There’s a reason God gave us kids – to keep us from being old, boring, static, dull, inactive, unengaged humans who don’t know how to skip anymore.

Awakening, by the Norwegian Artist, Steve Henderson

About This Woman Writes

Carolyn Henderson is the marketing manager of Steve Henderson Fine Art. She writes about life, art, and the art of life.
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6 Responses to Are they Brats or Simply Bored Children?

  1. What a phenomenal post! You captured the essence of how our society treats children today–little inconveniences that must be put with in order to propagate the human race. Children are indeed a blessings. I confess that I must reminded of that from time to time. Especially when my 4 are being noisy, messy and totally disrupting my plans. Thanks for the great reminder Carolyn.

  2. Thank you, Alecia. I agree with you that our society is indeed impatient with the younger members of it, and we demand behavior that is difficult for even adults to offer.

    By their nature, kids are loud, messy, demanding, and impacting — and as parents and adults, we work to teach them how to behave so that others don’t run screaming from the room. But we can relax as well. Not everything, all the time, has to be in a state of order — as I’m sure you know.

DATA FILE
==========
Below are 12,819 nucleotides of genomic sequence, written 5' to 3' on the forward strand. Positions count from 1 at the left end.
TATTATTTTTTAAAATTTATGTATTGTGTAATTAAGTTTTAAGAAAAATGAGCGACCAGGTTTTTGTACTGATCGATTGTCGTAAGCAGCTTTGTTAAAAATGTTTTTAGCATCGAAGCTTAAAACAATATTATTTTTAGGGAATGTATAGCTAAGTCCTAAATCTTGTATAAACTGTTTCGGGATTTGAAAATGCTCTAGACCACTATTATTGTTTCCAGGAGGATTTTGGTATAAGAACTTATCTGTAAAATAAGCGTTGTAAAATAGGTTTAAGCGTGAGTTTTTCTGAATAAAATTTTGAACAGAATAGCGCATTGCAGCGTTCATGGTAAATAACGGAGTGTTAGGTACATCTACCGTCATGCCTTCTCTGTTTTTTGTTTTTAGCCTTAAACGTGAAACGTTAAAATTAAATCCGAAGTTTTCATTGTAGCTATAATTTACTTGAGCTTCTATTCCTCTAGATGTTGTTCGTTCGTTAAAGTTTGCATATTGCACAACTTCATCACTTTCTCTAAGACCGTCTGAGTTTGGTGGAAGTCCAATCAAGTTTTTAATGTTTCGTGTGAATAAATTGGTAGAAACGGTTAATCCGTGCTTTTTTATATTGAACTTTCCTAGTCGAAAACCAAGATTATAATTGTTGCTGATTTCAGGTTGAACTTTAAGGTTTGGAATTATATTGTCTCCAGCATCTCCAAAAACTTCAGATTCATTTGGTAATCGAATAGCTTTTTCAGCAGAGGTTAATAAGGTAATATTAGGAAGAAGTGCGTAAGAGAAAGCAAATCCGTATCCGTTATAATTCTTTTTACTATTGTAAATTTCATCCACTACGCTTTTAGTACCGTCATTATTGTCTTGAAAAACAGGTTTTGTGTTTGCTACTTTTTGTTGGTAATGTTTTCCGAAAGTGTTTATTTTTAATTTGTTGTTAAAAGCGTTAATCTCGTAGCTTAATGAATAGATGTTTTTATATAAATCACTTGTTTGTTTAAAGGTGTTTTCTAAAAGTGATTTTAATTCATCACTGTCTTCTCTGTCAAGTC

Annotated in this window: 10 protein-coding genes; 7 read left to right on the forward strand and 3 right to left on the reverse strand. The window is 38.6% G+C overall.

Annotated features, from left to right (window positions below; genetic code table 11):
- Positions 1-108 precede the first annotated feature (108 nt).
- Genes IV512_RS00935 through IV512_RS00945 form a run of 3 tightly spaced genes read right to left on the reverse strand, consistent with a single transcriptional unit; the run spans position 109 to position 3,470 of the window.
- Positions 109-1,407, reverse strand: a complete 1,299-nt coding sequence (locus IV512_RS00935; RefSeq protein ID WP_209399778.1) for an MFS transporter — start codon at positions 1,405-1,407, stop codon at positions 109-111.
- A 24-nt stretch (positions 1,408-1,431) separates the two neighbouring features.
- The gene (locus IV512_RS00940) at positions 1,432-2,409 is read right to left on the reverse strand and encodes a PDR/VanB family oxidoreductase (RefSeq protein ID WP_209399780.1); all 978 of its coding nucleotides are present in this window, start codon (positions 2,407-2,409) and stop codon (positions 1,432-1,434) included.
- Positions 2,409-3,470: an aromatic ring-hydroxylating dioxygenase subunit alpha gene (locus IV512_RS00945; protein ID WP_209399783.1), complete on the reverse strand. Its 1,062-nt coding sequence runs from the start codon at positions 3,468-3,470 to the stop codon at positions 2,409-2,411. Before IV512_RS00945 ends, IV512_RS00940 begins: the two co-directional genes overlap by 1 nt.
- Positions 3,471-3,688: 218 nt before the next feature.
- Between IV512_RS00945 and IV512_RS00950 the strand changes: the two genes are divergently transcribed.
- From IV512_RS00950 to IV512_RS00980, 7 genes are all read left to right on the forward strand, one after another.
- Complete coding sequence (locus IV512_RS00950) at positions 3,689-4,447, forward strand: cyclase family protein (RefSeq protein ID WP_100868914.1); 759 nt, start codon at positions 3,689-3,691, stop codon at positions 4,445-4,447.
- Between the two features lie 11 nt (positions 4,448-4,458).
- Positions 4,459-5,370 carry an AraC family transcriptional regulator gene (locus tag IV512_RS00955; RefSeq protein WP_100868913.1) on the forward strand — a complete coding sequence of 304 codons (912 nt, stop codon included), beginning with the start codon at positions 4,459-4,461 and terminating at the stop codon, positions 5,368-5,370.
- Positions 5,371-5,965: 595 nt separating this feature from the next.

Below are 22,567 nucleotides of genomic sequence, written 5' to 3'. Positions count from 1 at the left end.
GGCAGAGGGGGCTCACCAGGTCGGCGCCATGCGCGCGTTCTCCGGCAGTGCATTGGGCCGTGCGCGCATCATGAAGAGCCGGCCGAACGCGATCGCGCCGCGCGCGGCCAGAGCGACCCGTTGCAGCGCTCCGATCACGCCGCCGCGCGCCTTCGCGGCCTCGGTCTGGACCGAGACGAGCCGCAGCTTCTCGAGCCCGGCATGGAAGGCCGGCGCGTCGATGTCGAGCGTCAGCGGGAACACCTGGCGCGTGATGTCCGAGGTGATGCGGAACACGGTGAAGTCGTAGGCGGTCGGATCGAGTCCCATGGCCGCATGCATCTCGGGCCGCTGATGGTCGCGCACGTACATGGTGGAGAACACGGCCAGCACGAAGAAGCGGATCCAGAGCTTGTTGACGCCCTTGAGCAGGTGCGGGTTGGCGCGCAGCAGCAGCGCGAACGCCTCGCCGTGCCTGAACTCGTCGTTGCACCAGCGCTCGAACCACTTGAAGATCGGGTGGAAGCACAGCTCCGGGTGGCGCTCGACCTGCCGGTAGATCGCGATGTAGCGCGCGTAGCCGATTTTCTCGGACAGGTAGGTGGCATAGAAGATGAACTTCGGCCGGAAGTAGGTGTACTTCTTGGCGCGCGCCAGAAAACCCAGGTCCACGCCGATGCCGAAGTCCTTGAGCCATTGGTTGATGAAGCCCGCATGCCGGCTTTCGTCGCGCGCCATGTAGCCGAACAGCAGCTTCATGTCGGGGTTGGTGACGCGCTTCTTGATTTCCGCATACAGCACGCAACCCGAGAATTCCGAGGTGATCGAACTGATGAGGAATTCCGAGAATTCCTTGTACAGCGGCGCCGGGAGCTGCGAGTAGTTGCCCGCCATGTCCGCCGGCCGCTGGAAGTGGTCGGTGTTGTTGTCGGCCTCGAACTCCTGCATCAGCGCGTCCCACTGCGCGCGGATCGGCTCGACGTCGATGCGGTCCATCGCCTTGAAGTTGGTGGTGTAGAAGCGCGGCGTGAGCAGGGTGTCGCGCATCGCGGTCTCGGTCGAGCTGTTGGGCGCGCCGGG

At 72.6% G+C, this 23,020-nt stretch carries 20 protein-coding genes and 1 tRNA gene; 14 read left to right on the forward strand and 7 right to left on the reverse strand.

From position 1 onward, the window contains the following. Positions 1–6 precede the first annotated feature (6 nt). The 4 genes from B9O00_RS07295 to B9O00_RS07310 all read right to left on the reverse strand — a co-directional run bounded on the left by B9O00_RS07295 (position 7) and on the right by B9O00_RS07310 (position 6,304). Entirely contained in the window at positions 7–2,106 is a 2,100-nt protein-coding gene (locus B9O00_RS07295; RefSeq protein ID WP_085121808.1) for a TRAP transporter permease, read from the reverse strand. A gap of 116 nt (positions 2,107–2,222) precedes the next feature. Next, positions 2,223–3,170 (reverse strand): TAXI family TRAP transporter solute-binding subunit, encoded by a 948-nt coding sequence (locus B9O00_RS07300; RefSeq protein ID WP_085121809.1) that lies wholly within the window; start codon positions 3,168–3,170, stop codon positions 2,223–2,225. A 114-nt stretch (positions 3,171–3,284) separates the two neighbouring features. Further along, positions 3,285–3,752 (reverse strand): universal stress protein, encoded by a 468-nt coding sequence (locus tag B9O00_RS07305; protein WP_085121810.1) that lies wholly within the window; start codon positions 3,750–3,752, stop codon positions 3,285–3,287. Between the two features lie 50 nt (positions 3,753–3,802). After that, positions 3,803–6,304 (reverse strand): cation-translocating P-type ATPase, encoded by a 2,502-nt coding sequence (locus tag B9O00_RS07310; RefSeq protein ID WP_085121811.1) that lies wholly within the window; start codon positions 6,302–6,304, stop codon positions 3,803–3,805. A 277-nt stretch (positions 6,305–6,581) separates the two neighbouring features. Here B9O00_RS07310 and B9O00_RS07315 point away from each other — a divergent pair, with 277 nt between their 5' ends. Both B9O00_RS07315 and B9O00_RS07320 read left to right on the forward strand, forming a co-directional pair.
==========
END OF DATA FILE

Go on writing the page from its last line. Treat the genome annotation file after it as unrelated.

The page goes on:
I wish you and your family a divine weekend, and may you all bask in the warmth of just liking being around one another.

  3. Jana says:

    “Video drugging the culprits into submission” – and if that doesn’t work, prescribe Ritalin. I’m guessing people are afraid to allow their children to go outside, and afraid they will be out of the computer and information loop and afraid to let them play with toys in an office because they will have germs on them. An unsupervised child in a medical office is not a good situation – aren’t there babysitters available for those poor Moms and receptionists??

  4. Jana: it amazes me the number of children who, normal a generation ago, are now candidates for drug therapy.

  5. Anya says:

    Preach it Carolyn! I continue to be humbled when, time and time again, my children show me that they are just bored while I am ready to sign them off as “bratty” or “difficult”. All it takes is a new toy, game, or merely an engaging conversation, to transform the little climbing, quarrelsome monsters into fascinating (and fascinated) people.

    Love the idea of running till you collapse 🙂 That’s what we often tell our kids – go and run around outside. If they come home with still some charge left, we send them out again, or wrestle with them on the couch until they run out of air. Only problem is, with 104 degrees outside, they come in all too quickly….

  6. Anya — not so many years ago, I moved around in public with four ducklings in tow. Like you, I made sure they weren’t horrendous impacts on the society around them, but four children, collectively breathing, make noise enough. Sometimes the people around us just have to deal with us, because the parents are so tired they’re just working on their own breathing, themselves!

    Yes, children are fascinating people, and monsters other times, and a combination plate at others. Kind of like adults, only we’ve learned to temper our tempers and keep things in!